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AIDS Patient Care STDS. Feb 2011; 25(2): 89–93.
PMCID: PMC3049422
Engaging HIV-Positive Individuals in Specialized Care from an Urban Emergency Department
Jason Leider, M.D., Ph.D.,1,2 Jade Fettig, M.S.,1 and Yvette Calderon, M.D., M.S.corresponding author1,2
1Jacobi Medical Center, Bronx, New York.
2Albert Einstein College of Medicine, Bronx, New York.
corresponding authorCorresponding author.
Address correspondence to: Yvette Calderon, Jacobi Medical Center, 1400 Pelham Parkway South, Building 6, Room 1B27, Bronx, NY 10461. E-mail:yvette.calderon/at/nbhn.net
Linking patients who test positive for HIV in an emergency department (ED) setting to HIV care can be challenging. The aim of this study was to assess whether a multimedia HIV testing model utilized in an inner-city ED can effectively link HIV-positive individuals into specialized medical care. A prospective cohort study was performed from October 2005 to January 2009 at an urban academic hospital with a Level 1 trauma center and in-house specialized HIV clinic. Patients were HIV tested in the ED using a multimedia video counseling program which included computer-assisted data collection. Patients who tested positive were linked to care by the same counselor who gave the test result. Linkage was immediate for discharged patients during clinic hours and patients tested during off-hours were scheduled a visit on the next business day. All follow-up was conducted through chart review. The public health advocates (PHAs) tested 24,495 patients over the course of the study, of whom 116 (0.47%) were HIV positive and 93 were newly diagnosed. A total of 83.6% (97/116) of HIV-positive individuals were linked into specialized care, defined here as an outpatient clinic visit within 30 days of diagnosis in the ED. The findings suggest that a multimedia testing model that includes a counselor who acts as tester and navigator can successfully link a high percentage of patients into specialized care.
The United States Centers for Disease Control and Prevention (CDC) recommends routine HIV screening for individuals aged 13–64 in medical settings including emergency departments (EDs), which tend to have high rates of undiagnosed HIV infection.1,2 Current CDC recommendations focus on HIV counseling and testing (C&T) as the primary mechanisms for HIV prevention; once an individual is identified as being infected with HIV, they should be informed of their status and engaged into specialized HIV treatment in a timely manner.1 The CDC recommends engagement in treatment within 6 months, and standard ED protocol defines linkage as engagement into primary care within 30 days of diagnosis.3,4 Engagement in HIV treatment, including highly active antiretroviral therapy (HAART), has been shown to reduce HIV transmission by encouraging adoption of risk reduction behaviors and decreasing plasma HIV-RNA levels.5,6 It is clear that identification of existing HIV infection alone is not sufficient to improve patient outcomes and delayed entry into medical care is associated with worse disease progression.7,8 HIV C&T programs have a significant challenge linking patients into HIV care from an ED setting.9,10 Limited resources and the incident-specific nature of the ED visit could contribute to low linkage rates, which range between 60–80% of patients establishing care within 6 months.9,11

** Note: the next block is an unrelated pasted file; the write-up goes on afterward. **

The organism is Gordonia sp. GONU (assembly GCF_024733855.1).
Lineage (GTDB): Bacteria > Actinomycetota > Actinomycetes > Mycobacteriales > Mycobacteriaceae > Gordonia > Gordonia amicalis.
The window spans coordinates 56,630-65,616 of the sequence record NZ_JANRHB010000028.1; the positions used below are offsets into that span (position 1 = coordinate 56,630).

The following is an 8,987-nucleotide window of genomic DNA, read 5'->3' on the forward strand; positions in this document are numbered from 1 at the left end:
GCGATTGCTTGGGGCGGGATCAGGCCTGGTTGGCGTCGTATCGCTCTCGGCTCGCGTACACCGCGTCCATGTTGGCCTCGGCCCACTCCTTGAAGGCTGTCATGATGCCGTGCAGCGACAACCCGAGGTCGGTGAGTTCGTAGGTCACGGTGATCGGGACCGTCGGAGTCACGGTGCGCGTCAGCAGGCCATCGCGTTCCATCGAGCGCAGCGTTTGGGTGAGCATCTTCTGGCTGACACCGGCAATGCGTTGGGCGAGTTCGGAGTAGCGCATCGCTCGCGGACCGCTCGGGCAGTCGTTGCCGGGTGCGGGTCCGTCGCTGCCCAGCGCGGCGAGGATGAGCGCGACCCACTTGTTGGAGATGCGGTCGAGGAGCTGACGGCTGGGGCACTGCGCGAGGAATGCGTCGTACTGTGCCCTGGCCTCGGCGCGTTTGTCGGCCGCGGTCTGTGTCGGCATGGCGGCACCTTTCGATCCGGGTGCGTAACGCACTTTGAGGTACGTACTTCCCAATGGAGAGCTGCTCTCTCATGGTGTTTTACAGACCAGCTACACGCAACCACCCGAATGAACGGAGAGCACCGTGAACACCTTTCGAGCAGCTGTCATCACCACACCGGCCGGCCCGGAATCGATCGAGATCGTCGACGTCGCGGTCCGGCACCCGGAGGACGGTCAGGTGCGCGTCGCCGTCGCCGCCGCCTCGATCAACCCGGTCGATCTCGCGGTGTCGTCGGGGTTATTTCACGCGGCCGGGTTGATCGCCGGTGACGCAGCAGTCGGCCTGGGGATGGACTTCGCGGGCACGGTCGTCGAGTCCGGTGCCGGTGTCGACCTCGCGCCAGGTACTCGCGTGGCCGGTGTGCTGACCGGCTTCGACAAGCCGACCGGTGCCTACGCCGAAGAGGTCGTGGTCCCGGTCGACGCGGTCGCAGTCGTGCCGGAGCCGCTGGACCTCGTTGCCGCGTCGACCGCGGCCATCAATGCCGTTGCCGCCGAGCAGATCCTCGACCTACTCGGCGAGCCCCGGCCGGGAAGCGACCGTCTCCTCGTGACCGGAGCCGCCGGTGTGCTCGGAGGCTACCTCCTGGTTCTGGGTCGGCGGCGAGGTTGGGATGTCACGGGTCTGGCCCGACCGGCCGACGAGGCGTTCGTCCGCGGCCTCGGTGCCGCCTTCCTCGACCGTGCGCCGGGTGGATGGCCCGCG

The highest rate of linkage was found in a study by Gardner et al.12 in which the researchers conducted a randomized controlled trial to assess the efficacy of a case management intervention to ensure linkage into care as compared with the standard of care of passive referral to outpatient treatment. The case manager in this study acted as a client navigator in order to address client needs and barriers to care and accompany the patient to the clinic, if desired.12 These researchers defined linkage as one outpatient clinic visit in two consecutive 6-month periods, for a total of at least two clinic visits in 12 months. In this study, 78% of the intervention group was linked to care, while only 60% of the control group visited an outpatient HIV clinic in the six months following diagnosis.12 This multisite study did not focus specifically on patients who tested for HIV in an ED setting but it provides encouraging evidence that a low-cost case manager-type intervention can have a significant impact on bringing HIV patients into care.
While Gardner et al.12 defined linkage to care as two clinic visits in 12 months, this study applied the consensus definition used by the Society for Academic Emergency Medicine, which defines successful linkage as “linkage less than 30 days after the initial ED encounter; includes patients hospitalized after the ED encounter, provided that the inpatient physician was aware of the diagnosis while the patient was in the hospital.”13 The importance of patient engagement in HIV care, in addition to successful linkage, has been recognized by the United States Health Resources and Services Administration and has established a continuum by which patient engagement can be measured.14
The goal of this investigation was to assess effectiveness of linkage to care in our ED model of HIV testing. Our process involves public health advocates (PHAs) serving in a dual role: an actively recruiting HIV counselor/tester who approaches patients in a non-targeted fashion (assisted and armed with a state-of-the-art tablet PC for HIV counseling and automated touch screen data entry allowing for increased capacity to work with several patients in parallel) and a navigator of the health care system who links patients diagnosed with HIV into care immediately. The PHA component of our model is complemented by a frequently scheduled open access outpatient expert HIV clinic which permits absorption of patients into medical care, minimizing barriers and allowing expedited expert evaluation of newly diagnosed HIV patients by HIV experts.
Study participants